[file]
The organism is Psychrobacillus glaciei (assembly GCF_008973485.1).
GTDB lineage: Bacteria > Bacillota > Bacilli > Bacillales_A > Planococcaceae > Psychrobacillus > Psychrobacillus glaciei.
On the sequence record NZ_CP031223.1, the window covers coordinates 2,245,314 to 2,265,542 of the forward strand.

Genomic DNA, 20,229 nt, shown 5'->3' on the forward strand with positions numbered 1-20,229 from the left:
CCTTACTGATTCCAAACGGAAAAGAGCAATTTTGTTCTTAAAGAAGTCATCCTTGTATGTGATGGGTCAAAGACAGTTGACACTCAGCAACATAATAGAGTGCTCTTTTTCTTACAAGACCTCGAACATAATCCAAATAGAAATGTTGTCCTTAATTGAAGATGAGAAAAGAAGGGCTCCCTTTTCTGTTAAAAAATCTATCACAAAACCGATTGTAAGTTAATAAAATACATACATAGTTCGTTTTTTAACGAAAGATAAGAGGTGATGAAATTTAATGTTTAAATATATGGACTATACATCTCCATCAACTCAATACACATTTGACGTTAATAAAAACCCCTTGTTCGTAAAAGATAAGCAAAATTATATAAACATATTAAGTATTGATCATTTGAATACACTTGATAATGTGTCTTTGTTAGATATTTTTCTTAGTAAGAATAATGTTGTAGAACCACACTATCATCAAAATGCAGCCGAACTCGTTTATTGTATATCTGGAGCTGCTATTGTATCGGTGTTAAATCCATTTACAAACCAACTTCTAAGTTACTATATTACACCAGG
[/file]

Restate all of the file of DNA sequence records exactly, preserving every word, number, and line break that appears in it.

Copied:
The organism is Psychrobacillus glaciei (assembly GCF_008973485.1).
GTDB lineage: Bacteria > Bacillota > Bacilli > Bacillales_A > Planococcaceae > Psychrobacillus > Psychrobacillus glaciei.
On the sequence record NZ_CP031223.1, the window covers coordinates 2,245,314 to 2,265,542 of the forward strand.

Genomic DNA, 20,229 nt, shown 5'->3' on the forward strand with positions numbered 1-20,229 from the left:
CCTTACTGATTCCAAACGGAAAAGAGCAATTTTGTTCTTAAAGAAGTCATCCTTGTATGTGATGGGTCAAAGACAGTTGACACTCAGCAACATAATAGAGTGCTCTTTTTCTTACAAGACCTCGAACATAATCCAAATAGAAATGTTGTCCTTAATTGAAGATGAGAAAAGAAGGGCTCCCTTTTCTGTTAAAAAATCTATCACAAAACCGATTGTAAGTTAATAAAATACATACATAGTTCGTTTTTTAACGAAAGATAAGAGGTGATGAAATTTAATGTTTAAATATATGGACTATACATCTCCATCAACTCAATACACATTTGACGTTAATAAAAACCCCTTGTTCGTAAAAGATAAGCAAAATTATATAAACATATTAAGTATTGATCATTTGAATACACTTGATAATGTGTCTTTGTTAGATATTTTTCTTAGTAAGAATAATGTTGTAGAACCACACTATCATCAAAATGCAGCCGAACTCGTTTATTGTATATCTGGAGCTGCTATTGTATCGGTGTTAAATCCATTTACAAACCAACTTCTAAGTTACTATATTACACCAGG